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It will also be interesting how those new CVT's will play a role as they provide the performance of a manual, convenience of an automatic, but fuel economy that is very good.
So far so good. The CVT is great, and is rated 23/32.
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Old 05-05-2007, 06:17 AM   #19  
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Thank you for the explaination. I would have thought it would be the loss of power using a clutch mechasim that a manual needs.
The force required to hold a clutch engaged is supplied by springs which are compressed by the drivers left foot only when the clutch needs to be released. No external power is required to keep the clutch engaged.
To keep clutch packs and bands engaged in an auto trans requires some fluid pressure which is generated by a pump which is driven by the motor.
As mentioned above auto's have gotten extremely efficient lately and will only get better.
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Old 05-05-2007, 12:50 PM   #20  
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I still don't think that Hybrids are practical considering their cost premium over a regular car. A $2100 income tax deduction won't make much of a difference for most people, and it would take many years for the gas savings due to the hybrid to finally break even with the price premium for buying the hybrid technology. The time required to break even has been calculated to be between 5-8 years depending on what vehicle. As we all know, a rechargable battery's ability to hold charge diminishes as it ages. By that period of time, you may be getting close to possibly needing to replace the battery to maintain the same level of efficiency from the vehicle, not to mention to added costs associated due to wear and tear on the various hybrid components.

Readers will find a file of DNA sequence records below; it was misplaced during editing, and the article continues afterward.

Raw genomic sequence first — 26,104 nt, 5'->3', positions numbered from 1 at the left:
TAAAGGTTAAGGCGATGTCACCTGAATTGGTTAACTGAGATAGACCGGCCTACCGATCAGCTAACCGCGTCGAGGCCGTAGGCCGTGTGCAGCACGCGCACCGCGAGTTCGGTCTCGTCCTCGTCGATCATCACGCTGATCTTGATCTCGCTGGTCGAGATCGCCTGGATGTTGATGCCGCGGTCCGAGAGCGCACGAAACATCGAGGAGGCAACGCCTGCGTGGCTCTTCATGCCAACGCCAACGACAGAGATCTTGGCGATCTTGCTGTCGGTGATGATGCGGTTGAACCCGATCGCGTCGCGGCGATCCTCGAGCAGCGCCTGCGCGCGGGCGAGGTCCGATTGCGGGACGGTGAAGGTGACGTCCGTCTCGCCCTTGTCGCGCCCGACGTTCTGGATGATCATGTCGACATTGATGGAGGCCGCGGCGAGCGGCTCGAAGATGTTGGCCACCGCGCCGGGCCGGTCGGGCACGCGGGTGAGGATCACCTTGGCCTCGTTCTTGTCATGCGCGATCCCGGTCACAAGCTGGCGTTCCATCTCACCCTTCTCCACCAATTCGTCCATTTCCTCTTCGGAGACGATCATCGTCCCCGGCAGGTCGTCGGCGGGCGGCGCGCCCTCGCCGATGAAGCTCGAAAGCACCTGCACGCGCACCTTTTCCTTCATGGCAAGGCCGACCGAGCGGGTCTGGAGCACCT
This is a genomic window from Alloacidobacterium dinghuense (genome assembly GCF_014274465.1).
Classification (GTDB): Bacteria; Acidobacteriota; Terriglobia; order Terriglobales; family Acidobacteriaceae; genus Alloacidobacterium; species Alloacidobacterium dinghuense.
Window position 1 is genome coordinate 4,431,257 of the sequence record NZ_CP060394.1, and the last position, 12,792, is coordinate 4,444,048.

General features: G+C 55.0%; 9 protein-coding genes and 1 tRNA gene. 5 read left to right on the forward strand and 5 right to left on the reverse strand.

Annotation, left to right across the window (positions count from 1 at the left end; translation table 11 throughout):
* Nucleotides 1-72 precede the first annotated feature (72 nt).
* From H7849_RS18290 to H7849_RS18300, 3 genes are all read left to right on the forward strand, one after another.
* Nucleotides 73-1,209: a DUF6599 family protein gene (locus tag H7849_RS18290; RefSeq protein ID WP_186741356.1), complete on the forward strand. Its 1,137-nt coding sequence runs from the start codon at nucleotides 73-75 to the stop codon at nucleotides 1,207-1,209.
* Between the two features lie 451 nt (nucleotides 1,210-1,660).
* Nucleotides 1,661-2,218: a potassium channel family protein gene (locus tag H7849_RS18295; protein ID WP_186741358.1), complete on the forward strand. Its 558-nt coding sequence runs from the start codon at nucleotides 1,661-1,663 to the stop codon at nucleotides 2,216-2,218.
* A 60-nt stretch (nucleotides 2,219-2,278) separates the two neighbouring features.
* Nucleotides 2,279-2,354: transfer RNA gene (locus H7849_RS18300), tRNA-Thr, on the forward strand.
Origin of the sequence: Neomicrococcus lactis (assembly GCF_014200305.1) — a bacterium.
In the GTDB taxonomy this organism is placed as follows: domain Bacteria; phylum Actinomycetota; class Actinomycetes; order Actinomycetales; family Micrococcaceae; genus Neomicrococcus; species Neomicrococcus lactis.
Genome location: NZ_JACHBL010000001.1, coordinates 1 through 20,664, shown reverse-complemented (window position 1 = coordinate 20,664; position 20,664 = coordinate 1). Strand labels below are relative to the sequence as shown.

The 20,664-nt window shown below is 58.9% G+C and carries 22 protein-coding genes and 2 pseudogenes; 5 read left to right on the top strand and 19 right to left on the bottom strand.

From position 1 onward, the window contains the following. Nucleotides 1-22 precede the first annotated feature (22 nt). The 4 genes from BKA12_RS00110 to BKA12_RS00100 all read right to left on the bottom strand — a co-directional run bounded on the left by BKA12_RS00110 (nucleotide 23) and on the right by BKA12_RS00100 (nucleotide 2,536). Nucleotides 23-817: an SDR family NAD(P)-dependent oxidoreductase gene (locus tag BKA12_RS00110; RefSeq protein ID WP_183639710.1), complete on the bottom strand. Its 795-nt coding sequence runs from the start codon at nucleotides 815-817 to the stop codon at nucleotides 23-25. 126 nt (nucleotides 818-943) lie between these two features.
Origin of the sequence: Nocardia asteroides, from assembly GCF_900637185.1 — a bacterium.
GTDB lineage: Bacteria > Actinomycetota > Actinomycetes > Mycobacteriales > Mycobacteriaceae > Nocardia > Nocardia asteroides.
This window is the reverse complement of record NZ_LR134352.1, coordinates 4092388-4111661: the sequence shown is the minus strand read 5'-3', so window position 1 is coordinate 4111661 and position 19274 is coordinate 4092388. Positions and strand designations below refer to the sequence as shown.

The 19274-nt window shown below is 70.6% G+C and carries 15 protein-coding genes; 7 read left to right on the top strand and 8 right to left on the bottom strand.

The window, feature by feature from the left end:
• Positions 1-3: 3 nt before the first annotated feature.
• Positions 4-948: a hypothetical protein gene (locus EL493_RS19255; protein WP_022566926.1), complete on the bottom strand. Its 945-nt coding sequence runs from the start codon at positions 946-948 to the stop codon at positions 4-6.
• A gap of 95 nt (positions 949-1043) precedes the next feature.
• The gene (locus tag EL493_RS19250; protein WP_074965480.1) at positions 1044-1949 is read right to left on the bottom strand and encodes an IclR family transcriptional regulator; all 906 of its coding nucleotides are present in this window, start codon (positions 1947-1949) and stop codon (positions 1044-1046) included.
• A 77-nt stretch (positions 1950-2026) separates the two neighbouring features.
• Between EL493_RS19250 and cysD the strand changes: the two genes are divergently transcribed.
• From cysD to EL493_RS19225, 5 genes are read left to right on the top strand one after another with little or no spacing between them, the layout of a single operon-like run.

While they may cut down on pollution and CO2 emissions, you are also adding more toxic batteries with toxic metals to society that needs to be dealt with.
The Honda Civic Hybrid does not really cost much more then the gasoline version equipped simularly so there is no real premium that is paid. The battery pack (which Honda describes simular to a pack of D cell batteries) are warrantied for 80,000 miles and even if you need to replace the entire pack it is not that expensive (nothing like the cost of the Toyota Prius which is around $4000). Since the batteries thrown away really are just like a batch of D cell batteries and not the regular car automotive battteries, the enviromental effect should be much less then the pollution put out by gasoline only engined automobiles.